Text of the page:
Organic food worth the extra cost?

web6Of late a regular sight in any super market or neighborhood grocers are Organic products, which are undeniably mainstream. Is the product worth the additional money which we shell out? Here we explain the benefits which we get for the extra bucks and tips to spend wiser.
Organic foods are produced using methods that do not involve synthetic inputs such as pesticides and chemical fertilizers. They are also not processed using irradiation, industrial solvents, or chemical food additives. Organic food production is a regulated industry and the producers are required to obtain special certification in order to market their food as organic.
But American Dietetic Association says, “There is no evidence that organic foods are superior over traditional foods.” The government stops short of making any scientific claims that organic food is safer or more nutritious than conventional foods.
Experts confirm that organic fruits and vegetables probably are better for the environment, and they’re often a good way of ensuring to get fresh food. The simplest reason is that often, organic food is produced locally and is therefore fresher. But although a recent study on organic nutrition levels showed a higher level of some vitamins, minerals and antioxidants, experts are divided on whether that translates to better health.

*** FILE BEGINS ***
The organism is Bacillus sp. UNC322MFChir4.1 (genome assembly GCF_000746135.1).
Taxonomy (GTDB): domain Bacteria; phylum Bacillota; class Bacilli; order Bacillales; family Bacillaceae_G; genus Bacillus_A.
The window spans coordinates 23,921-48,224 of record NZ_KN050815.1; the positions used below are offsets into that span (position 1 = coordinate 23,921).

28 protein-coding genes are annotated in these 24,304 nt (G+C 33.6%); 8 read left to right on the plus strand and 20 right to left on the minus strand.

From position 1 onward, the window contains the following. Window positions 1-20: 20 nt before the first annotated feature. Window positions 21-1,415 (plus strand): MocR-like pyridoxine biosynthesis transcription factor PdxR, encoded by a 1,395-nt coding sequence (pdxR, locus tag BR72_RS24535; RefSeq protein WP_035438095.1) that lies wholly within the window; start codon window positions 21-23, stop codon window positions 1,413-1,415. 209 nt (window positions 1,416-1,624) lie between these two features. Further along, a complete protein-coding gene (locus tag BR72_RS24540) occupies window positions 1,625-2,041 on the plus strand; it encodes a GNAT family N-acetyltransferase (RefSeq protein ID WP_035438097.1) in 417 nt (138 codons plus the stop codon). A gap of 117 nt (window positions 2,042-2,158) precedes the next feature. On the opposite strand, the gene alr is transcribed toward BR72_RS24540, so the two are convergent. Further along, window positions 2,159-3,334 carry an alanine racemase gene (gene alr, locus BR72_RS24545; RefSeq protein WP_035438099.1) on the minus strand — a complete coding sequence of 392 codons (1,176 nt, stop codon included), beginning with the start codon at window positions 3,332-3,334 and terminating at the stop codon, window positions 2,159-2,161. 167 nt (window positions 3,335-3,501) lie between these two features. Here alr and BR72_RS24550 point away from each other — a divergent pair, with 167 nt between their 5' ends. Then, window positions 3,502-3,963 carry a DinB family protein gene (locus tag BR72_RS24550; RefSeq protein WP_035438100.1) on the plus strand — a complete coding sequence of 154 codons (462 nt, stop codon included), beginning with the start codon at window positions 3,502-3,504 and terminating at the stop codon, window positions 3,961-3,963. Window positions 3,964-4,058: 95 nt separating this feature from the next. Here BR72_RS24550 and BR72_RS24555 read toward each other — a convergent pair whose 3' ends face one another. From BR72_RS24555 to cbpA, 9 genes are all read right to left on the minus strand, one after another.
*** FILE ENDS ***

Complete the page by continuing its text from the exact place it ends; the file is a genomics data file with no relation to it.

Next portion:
If you are ready to shell out the extra bucks, experts recommend choosing organic foods that have the most nutritional impact. Fruits and vegetables with thin skin or no skin are smart buys, since they have a higher risk of cross-contamination and pesticides.
Here are a few organic foods you may not want to waste your money on: fruits with thick skin like bananas, avocados and pineapples. Vegetables like broccoli, cabbage, and corn do not require a lot of pesticides, so buying regular may be just fine and saves your hard earned money in times of bad economy.

Vidya Sethuraman
India Post News Service

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